It's also possible your blood pressure will be evaluated using a machine that automatically measures the pressure in your pulse to determine your systolic and diastolic blood pressure. If this is the case, it's not necessary for the nurse or technician to search for your pulse with a stethoscope.
Whether your blood pressure is measured by hand or with an automatic machine, it takes about a minute to complete a single blood pressure measurement.
After the procedure
The nurse or technician taking your blood pressure can tell you what your blood pressure is immediately after the test is over. Your doctor may discuss what the results mean if your blood pressure test shows that you have high or low blood pressure.
If your doctor thinks you may have high or low blood pressure and is trying to decide the best treatment options for you, you may need to have two or three follow-up appointments to have your blood pressure checked. This is because your blood pressure can vary from moment to moment and day to day. Also for this reason, you may be given multiple blood pressure tests during one visit.
Your doctor will look at the results of each of your blood pressure tests to see if you need treatment. You may also be instructed to take several blood pressure readings at home.
Tracking your blood pressure readings
It can be helpful in diagnosing or monitoring high blood pressure if you record your readings in a blood pressure log, whether on paper or electronically, such as in an online personal health record or blood pressure tracker, for example. This gives you the option of sharing your data with your health care providers and family members.
Some blood pressure monitors can be connected directly to your computer, making it easy to transfer the information to an online record.
You can learn your blood pressure measurement as soon as your test is over. A blood pressure reading, given in millimeters of mercury (mm Hg), has two numbers. The first, or top, number measures the pressure in your arteries when your heart beats (systolic pressure). The second, or bottom, number measures the pressure in your arteries between beats (diastolic pressure).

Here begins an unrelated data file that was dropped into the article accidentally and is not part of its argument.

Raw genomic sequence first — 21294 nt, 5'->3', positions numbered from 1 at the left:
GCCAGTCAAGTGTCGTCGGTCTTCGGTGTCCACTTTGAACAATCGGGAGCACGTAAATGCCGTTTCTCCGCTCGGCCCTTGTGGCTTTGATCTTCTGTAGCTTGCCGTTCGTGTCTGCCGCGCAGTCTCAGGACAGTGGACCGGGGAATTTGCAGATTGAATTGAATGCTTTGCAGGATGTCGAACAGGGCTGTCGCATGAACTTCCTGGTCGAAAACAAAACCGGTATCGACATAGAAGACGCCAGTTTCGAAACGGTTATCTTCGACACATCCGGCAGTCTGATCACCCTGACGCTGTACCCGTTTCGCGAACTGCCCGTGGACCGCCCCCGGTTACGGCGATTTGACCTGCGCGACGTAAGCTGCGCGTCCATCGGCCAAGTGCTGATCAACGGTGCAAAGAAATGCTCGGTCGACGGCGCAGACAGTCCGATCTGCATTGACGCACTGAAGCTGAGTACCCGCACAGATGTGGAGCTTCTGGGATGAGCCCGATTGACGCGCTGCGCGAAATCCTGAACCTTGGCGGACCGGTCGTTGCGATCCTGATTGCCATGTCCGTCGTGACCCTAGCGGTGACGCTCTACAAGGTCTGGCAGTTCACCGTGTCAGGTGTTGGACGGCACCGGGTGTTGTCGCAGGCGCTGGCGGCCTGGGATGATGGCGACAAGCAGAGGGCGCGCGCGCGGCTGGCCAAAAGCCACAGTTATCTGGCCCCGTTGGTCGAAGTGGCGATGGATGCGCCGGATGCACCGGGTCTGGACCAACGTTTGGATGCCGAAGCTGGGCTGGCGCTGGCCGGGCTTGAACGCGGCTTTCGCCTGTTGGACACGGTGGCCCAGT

Here's a look at the four blood pressure categories and what they mean. If your readings fall into two different categories, your correct blood pressure category is the higher one.
|Top number (systolic) in mm Hg
||Bottom number (diastolic) in mm Hg
|*Ranges may be lower for children and teenagers. Talk to your child's doctor if you think your child might have high blood pressure.
**What's considered low blood pressure can vary from person to person. The numbers given are a general guideline.
||Low blood pressure** (hypotension)
||Normal blood pressure
||Stage 1 hypertension
|160 or more
||100 or more
||Stage 2 hypertension
Prehypertension and stages 1 and 2 hypertension
If your blood pressure test shows that you have higher than normal blood pressure, your doctor will recommend that you make lifestyle changes to try to lower your blood pressure. These changes can include:
Reduce the amount of salt in your diet. A lower sodium level — 1,500 milligrams (mg) a day — is appropriate for people 51 years of age or older, and individuals of any age who are African-American or who have hypertension, diabetes or chronic kidney disease. Otherwise healthy people can aim for 2,300 mg a day or less.
While you can reduce the amount of salt you eat by putting down the saltshaker, you should also pay attention to the amount of salt that's in the processed foods you eat, such as canned soups or frozen dinners.
- Eat healthy foods. Choose fruits, vegetables, whole grains and low-fat dairy foods. Eat less saturated fat and total fat.
- If you smoke, quit. You should also try to avoid secondhand smoke.
- Lose weight. If you're overweight, losing even 5 pounds can lower your blood pressure.
- Exercise regularly. Regular physical activity can help lower your blood pressure and keep your weight under control. Strive for at least 30 minutes of physical activity five days a week.
- Limit alcohol. Even if you're healthy, alcohol can raise your blood pressure. If you choose to drink alcohol, do so in moderation — up to one drink a day for women and everyone over age 65, and two drinks a day for men.
If lifestyle changes alone aren't enough, or if you have stage 2 hypertension, your doctor may recommend medications to help lower your blood pressure. Your doctor will discuss which medication options might work best for you.
Low blood pressure
Low blood pressure that either doesn't cause signs or symptoms, or causes only mild symptoms, such as brief episodes of dizziness when standing, rarely requires treatment. If you do have symptoms, the best treatment depends on the underlying cause.
Nov. 10, 2015